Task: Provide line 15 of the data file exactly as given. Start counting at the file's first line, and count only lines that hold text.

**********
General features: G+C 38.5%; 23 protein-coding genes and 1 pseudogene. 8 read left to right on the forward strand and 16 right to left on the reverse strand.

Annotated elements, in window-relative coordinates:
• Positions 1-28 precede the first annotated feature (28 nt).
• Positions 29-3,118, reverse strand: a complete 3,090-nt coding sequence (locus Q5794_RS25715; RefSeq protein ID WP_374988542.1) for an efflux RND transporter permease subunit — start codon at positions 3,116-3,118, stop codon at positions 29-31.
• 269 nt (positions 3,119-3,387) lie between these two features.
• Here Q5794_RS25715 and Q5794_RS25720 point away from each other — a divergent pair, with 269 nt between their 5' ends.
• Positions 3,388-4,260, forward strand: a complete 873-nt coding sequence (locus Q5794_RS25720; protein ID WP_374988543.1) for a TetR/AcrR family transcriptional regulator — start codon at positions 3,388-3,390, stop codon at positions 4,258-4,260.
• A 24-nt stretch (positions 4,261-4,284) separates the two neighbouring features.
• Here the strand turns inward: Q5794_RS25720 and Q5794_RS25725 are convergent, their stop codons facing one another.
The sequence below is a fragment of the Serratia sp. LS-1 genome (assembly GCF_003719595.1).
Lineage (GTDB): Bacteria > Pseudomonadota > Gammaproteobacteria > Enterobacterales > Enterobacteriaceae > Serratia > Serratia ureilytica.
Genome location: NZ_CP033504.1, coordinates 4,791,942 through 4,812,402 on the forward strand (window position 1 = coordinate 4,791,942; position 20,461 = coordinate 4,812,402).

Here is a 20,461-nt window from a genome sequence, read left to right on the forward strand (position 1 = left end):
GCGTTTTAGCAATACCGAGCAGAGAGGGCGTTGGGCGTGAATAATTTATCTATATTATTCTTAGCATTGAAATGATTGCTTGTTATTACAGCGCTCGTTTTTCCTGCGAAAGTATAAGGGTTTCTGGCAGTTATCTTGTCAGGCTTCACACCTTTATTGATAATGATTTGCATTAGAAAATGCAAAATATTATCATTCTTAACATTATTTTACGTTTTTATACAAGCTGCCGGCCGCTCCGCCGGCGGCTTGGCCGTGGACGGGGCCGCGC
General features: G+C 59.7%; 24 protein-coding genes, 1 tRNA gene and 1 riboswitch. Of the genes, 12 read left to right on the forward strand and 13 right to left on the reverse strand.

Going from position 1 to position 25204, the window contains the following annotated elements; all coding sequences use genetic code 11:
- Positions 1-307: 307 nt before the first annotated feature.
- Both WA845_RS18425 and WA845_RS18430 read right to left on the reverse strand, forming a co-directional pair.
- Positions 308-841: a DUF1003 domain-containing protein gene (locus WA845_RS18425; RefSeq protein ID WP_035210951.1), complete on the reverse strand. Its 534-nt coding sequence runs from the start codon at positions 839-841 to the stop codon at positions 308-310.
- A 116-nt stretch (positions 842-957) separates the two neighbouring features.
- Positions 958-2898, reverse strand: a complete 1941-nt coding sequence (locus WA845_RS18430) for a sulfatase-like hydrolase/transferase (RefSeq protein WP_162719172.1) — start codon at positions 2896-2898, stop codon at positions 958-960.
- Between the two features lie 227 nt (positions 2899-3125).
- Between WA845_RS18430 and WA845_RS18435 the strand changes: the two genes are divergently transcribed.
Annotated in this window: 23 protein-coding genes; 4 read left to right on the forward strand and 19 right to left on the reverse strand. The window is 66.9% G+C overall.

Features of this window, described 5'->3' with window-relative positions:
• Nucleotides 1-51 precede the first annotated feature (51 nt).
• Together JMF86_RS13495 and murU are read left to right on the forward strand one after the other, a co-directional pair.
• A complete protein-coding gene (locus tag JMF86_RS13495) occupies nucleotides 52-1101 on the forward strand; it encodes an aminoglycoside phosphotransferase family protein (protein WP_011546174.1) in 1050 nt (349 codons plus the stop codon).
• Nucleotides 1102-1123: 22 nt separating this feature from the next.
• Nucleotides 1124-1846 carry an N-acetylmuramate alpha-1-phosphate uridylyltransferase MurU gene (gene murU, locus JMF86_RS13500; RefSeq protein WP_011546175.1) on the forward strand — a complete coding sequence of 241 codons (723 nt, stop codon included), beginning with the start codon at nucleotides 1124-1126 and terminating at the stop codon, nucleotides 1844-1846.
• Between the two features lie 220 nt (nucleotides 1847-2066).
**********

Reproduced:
General features: G+C 59.7%; 24 protein-coding genes, 1 tRNA gene and 1 riboswitch. Of the genes, 12 read left to right on the forward strand and 13 right to left on the reverse strand.